Biofilms—colonies of microorganisms living inside a protective coating—are everywhere, from the plaque we scrub off our teeth each day to the slimy green masses that form on rocks in streams. They are on the inside and outside of our bodies, in our oceans, and on natural and manmade surfaces, including medical implants such as artificial heart valves and catheters
Biofilms aren’t always bad news, but when they are, they can cause extremely serious problems. Biofilm infections are impossible to treat or even to see when they are inside us—but UC Merced professor Clarissa Nobile is working to change that.
Nobile studies Candida albicans (C. albicans), the fungus that forms the biofilms that cause yeast infections inside and on outer surfaces of the human body. In a new paper published in mBio, Nobile and her colleagues reveal they have found a way to “see” biofilms inside people using bioluminescent markers.
“C. albicans infections can be really dangerous,” said the professor, who’s with the School of Natural Sciences and the Health Sciences Research Institute. “They can form inside us on any mucosal surface, or on implanted medical devices like artificial heart valves, catheters or pacemakers. They are very drug-resistant, making it extremely difficult to get rid of a biofilm inside the body. Right now, we can treat the symptoms, but we can’t get rid of the biofilm unless we remove the medical device it has formed on.”
In the paper, “Global Identification of Biofilm-Specific Proteolysis in Candida albicans,” Nobile’s team shows that bioluminescent markers can detect two specific proteases—enzymes that cleave other proteins—that are always present in C. albicans when it is in the biofilm form.
The proteases have long scientific names; Nobile and her colleagues call them Sap5 and Sap6 for short. The researchers found that when Sap5 and Sap6 are removed or destroyed, a biofilm either will not form or will mis-form, preventing a recalcitrant infection.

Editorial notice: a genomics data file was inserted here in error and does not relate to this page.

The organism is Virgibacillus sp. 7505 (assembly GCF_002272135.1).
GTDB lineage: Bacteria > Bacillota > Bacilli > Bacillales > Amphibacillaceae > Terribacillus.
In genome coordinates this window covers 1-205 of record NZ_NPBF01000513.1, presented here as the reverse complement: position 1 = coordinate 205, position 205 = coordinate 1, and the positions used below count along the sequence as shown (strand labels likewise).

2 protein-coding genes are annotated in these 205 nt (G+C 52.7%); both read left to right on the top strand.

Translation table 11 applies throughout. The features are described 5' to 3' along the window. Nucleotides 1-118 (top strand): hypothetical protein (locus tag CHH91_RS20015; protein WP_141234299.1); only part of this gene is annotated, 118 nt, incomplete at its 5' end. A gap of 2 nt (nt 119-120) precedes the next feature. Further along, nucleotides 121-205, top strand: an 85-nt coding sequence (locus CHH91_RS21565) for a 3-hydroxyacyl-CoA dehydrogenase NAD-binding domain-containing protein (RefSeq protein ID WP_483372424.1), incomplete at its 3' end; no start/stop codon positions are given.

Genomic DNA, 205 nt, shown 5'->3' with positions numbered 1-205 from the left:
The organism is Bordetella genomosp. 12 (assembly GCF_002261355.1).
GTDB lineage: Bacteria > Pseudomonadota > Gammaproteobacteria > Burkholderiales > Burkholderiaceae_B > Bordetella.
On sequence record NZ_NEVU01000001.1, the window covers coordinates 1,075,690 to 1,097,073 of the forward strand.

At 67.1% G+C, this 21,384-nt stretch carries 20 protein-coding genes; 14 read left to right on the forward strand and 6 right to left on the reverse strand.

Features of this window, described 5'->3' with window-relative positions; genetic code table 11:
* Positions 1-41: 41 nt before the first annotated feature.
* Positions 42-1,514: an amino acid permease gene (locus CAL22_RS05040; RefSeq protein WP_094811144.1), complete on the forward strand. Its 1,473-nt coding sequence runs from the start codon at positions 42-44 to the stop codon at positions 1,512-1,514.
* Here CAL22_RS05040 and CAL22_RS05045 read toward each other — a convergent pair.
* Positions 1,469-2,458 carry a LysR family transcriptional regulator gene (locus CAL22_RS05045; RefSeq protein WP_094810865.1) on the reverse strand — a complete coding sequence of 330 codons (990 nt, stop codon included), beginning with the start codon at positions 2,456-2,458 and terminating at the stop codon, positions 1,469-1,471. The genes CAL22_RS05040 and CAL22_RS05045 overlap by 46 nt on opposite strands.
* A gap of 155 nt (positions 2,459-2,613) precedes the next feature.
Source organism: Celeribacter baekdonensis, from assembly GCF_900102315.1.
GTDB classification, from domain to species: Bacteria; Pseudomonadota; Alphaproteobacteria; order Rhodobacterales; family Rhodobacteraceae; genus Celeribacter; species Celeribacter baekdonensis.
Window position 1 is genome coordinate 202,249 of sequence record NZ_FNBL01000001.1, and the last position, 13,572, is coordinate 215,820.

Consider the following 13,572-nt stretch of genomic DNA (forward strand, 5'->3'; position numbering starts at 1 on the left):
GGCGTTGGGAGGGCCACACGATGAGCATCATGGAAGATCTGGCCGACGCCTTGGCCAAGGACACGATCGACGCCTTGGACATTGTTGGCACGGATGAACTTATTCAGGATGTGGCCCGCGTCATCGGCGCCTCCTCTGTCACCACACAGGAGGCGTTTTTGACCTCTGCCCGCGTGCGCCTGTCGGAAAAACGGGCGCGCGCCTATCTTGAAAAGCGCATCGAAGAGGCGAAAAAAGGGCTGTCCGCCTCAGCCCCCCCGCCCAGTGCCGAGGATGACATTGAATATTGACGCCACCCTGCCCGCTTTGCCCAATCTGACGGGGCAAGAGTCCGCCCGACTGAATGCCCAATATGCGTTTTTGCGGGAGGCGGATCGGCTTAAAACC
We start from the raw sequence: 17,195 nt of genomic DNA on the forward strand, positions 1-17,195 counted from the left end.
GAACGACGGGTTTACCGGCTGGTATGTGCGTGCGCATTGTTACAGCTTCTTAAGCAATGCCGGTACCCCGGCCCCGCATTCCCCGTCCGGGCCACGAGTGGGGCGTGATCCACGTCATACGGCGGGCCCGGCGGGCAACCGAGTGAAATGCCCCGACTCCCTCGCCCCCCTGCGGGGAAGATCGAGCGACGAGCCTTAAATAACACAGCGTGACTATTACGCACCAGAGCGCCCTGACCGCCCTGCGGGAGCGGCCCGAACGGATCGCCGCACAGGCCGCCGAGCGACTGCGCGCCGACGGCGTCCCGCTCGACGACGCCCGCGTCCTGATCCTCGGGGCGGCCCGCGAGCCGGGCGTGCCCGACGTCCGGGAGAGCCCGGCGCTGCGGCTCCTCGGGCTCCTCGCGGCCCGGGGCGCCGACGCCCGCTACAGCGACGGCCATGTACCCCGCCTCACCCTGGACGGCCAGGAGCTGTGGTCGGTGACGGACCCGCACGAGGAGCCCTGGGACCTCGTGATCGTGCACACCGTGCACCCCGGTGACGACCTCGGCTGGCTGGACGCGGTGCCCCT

While C. albicans, a species of fungus, is naturally part of the human microbial population, it’s also an opportunistic pathogen capable of causing mucosal and systemic infections, especially when the fungi disperse from their biofilm. One common example is sepsis, a serious and often deadly bloodstream infection. Yeast infections can get into the eyes or mouth, and sometimes babies are born with oral yeast infections, called thrush, from passing through their mother’s birth canals.
Nobile and her colleagues say in the new paper that their fluorescent biomarkers could help identify other related pathogens, as well.
Using an array of genetic, biochemical, microbiological and sequencing techniques, Nobile’s lab maps the interactions between several microbial species found in humans.
Nobile is on the cutting edge of a fairly new field of research. Infections are often treated by targeting individual bacterial, fungal or viral pathogens, as if they act alone. But these microorganisms are part of complex microbial ecosystems that scientists are just beginning to understand. Nobile’s work studies infections from the ecosystem context, rather than the individual microbe.
She isn’t just on the lookout for these pathogens, though. Her lab at UC Merced works in collaboration with her company, Biosynesis Inc., which is optimizing a diagnostic kit that will make testing affordable, and developing treatments that will target proteins in a biofilm, like Sap5 and Sap6.
Biosynesis is based in the Bay Area and staffed mainly by researchers, but Nobile said she’d like to open a branch here in the Merced area, too.
The company is funded by a small-business award from the National Institutes of Health.
“It’s fun to work on the entrepreneurial side of this,” Nobile said. “This is a situation where the basic science translates into a real-world application.”
Last year, Nobile became the first UC Merced faculty member to win a Pew scholar award, which provides four years of funding to early-career scholars dedicated to pursing high-risk, high-reward research that can lead to extraordinary discoveries in biology.
She joined the campus in 2014, but has been working on biofilm research since she was a graduate student. She earned her Ph.D. at Columbia University in 2007 and was a postdoctoral researcher at UC San Francisco before coming to UC Merced.